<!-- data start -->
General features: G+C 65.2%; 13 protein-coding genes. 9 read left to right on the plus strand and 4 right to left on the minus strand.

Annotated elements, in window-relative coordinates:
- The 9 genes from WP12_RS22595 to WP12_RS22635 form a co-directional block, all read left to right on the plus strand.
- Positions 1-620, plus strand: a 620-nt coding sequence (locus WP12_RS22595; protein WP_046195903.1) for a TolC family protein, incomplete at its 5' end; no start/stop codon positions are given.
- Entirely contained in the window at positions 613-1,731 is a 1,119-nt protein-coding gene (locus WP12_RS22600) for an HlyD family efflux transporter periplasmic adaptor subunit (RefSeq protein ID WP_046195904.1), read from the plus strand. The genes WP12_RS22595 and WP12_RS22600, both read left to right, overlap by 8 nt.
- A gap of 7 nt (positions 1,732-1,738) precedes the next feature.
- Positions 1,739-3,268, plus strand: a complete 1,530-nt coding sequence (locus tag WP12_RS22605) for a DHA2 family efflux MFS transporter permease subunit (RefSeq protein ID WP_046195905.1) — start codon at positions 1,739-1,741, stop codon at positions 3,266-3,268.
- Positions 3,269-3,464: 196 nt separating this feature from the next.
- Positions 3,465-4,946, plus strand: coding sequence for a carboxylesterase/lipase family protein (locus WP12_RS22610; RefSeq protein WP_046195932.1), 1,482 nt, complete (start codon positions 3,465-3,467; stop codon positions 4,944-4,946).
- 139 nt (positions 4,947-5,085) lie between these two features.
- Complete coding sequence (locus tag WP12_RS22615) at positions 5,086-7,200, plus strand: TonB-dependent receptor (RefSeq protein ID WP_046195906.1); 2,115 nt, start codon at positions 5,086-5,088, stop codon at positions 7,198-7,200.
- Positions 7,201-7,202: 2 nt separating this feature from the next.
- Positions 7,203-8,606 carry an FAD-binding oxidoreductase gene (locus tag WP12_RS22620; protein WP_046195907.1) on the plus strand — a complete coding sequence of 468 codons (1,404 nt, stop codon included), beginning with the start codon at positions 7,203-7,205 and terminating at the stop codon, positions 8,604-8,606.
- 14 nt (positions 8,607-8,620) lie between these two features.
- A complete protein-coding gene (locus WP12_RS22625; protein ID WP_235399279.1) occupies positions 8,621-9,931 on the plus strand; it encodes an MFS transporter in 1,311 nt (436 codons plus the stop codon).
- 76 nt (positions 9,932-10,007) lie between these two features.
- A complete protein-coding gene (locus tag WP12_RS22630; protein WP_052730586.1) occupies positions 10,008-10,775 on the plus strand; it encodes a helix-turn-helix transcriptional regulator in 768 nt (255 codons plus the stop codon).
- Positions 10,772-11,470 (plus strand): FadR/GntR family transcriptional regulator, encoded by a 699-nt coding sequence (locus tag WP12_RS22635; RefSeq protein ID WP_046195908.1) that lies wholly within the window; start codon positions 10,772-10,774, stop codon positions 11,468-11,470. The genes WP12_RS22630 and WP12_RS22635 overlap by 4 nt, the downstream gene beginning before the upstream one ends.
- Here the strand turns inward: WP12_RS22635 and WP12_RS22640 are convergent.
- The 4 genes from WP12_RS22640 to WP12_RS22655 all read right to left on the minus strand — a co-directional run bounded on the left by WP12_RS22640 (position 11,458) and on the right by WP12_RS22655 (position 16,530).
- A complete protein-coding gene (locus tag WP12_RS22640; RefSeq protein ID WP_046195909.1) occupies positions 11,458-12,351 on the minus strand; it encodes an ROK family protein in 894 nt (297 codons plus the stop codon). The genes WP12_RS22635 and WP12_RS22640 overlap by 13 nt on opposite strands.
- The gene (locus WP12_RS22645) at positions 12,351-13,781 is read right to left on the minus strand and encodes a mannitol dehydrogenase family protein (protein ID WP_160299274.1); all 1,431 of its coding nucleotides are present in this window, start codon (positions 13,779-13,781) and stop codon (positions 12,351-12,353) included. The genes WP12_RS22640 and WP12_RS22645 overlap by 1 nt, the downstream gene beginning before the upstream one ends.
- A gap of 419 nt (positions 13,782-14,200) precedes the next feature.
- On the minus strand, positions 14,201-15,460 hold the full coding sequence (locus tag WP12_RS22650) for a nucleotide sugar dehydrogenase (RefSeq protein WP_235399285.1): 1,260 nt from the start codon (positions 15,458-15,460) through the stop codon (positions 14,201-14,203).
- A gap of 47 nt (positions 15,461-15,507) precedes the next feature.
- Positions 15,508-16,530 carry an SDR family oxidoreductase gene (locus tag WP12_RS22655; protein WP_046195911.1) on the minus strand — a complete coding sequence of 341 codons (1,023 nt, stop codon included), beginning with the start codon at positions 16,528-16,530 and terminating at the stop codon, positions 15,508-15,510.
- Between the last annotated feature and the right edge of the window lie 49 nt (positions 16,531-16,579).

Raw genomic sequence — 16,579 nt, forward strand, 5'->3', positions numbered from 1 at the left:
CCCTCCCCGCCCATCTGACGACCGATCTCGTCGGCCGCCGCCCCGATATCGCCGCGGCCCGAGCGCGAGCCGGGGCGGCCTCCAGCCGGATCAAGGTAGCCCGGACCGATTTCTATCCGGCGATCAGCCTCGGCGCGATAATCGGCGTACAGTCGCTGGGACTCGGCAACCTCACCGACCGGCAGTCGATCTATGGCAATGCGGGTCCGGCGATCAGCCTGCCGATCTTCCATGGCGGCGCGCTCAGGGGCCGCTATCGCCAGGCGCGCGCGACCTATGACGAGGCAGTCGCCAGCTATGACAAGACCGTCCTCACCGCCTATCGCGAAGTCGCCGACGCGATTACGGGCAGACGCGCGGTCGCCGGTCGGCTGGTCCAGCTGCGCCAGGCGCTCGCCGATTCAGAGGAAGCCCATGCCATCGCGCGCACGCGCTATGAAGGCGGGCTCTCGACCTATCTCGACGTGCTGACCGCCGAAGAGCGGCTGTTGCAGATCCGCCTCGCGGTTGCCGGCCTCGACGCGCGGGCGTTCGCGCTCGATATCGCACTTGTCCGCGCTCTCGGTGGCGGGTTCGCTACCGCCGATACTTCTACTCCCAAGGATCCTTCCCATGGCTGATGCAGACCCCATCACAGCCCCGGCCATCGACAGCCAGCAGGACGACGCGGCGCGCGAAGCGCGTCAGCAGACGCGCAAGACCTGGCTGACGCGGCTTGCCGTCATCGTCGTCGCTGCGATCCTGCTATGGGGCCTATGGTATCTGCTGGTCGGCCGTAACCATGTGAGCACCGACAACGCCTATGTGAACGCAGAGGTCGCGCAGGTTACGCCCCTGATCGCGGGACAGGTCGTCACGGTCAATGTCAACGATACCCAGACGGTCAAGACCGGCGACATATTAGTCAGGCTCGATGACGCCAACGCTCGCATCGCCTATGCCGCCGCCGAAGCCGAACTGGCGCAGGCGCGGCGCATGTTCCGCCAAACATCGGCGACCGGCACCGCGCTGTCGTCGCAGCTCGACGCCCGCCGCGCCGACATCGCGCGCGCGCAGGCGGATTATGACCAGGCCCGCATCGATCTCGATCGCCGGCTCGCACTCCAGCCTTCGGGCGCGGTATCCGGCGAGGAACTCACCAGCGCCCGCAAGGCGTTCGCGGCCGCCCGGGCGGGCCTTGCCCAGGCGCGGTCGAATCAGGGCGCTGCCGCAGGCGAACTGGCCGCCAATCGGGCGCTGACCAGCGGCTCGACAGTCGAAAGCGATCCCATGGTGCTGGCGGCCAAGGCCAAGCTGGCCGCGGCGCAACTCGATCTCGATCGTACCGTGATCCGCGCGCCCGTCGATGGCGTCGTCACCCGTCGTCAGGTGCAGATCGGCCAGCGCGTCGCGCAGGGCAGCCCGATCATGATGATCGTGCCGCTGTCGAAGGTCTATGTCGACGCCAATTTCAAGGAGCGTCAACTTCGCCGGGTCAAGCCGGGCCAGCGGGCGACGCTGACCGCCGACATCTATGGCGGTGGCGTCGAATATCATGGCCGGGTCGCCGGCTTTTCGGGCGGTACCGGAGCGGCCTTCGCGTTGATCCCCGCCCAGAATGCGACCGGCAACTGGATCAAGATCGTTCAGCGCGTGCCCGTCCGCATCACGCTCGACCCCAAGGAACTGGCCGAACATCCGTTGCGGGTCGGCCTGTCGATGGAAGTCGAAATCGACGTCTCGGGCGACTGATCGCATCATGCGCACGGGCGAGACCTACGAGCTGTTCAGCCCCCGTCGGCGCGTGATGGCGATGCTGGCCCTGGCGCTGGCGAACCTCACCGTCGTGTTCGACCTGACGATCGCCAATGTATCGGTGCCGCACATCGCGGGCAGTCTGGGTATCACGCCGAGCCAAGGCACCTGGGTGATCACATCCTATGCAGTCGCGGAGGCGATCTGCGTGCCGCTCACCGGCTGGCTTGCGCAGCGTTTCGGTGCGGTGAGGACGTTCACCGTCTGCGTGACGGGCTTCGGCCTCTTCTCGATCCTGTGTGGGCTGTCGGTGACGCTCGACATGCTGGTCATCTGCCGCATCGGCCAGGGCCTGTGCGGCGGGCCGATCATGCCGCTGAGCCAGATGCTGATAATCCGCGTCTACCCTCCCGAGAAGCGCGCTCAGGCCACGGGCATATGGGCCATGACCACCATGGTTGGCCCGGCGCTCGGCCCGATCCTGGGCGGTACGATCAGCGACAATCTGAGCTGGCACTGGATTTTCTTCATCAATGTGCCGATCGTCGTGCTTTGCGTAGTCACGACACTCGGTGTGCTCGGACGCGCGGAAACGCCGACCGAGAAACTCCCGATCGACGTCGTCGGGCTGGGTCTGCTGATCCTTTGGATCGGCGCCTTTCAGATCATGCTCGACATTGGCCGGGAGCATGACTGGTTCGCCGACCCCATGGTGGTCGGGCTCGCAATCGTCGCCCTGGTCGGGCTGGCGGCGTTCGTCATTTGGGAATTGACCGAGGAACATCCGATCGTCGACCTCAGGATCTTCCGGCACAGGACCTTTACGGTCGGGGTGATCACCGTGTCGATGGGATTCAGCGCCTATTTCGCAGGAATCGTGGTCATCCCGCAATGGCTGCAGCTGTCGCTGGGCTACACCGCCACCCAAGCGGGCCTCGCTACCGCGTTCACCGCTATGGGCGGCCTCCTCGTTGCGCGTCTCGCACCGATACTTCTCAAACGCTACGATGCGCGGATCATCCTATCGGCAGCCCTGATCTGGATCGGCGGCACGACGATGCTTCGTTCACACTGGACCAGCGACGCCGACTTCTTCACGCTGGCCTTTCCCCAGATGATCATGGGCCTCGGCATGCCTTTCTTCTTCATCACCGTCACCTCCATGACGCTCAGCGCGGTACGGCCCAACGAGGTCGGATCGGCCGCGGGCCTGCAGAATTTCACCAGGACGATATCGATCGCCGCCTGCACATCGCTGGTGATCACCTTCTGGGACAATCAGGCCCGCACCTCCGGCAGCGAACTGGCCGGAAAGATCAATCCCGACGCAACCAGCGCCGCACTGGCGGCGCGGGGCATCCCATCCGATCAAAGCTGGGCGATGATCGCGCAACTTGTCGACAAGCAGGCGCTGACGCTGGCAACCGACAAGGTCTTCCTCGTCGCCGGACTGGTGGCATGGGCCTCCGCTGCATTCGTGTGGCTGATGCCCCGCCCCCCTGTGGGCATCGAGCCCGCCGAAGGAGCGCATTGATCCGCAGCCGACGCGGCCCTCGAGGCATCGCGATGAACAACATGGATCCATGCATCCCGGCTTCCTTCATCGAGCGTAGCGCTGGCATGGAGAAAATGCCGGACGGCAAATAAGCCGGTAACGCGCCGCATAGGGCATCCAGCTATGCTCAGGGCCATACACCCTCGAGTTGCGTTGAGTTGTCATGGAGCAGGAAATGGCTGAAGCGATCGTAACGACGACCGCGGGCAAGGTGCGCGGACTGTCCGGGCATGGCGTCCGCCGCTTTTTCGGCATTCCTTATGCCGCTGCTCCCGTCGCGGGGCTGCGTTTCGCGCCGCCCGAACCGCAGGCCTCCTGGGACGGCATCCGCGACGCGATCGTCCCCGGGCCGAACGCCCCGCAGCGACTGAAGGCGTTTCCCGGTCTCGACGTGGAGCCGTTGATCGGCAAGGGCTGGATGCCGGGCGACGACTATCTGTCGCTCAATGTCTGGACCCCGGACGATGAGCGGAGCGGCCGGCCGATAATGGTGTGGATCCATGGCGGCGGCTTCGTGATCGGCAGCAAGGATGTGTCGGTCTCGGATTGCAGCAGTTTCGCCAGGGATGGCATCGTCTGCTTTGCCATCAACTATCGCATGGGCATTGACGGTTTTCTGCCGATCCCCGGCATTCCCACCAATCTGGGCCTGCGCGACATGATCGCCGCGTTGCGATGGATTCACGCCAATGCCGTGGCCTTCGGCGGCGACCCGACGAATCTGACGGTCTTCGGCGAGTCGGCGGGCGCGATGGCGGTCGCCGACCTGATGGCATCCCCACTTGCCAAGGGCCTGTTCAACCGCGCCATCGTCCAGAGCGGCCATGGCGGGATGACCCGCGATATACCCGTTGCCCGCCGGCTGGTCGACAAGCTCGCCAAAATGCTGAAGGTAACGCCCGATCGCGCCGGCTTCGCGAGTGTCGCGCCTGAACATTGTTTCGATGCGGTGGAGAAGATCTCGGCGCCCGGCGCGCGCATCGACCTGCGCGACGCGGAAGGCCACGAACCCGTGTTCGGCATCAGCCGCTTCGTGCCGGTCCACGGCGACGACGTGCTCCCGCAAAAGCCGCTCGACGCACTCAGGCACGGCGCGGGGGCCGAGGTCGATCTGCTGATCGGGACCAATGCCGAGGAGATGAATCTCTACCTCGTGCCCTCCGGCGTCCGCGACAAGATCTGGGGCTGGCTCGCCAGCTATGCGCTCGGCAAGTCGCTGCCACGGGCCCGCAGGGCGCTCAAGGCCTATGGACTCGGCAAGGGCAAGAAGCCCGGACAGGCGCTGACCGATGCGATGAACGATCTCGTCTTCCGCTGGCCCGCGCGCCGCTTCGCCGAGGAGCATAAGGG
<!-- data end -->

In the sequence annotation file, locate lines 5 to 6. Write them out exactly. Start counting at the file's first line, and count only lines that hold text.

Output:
- Entirely contained in the window at positions 613-1,731 is a 1,119-nt protein-coding gene (locus WP12_RS22600) for an HlyD family efflux transporter periplasmic adaptor subunit (RefSeq protein ID WP_046195904.1), read from the plus strand. The genes WP12_RS22595 and WP12_RS22600, both read left to right, overlap by 8 nt.
- A gap of 7 nt (positions 1,732-1,738) precedes the next feature.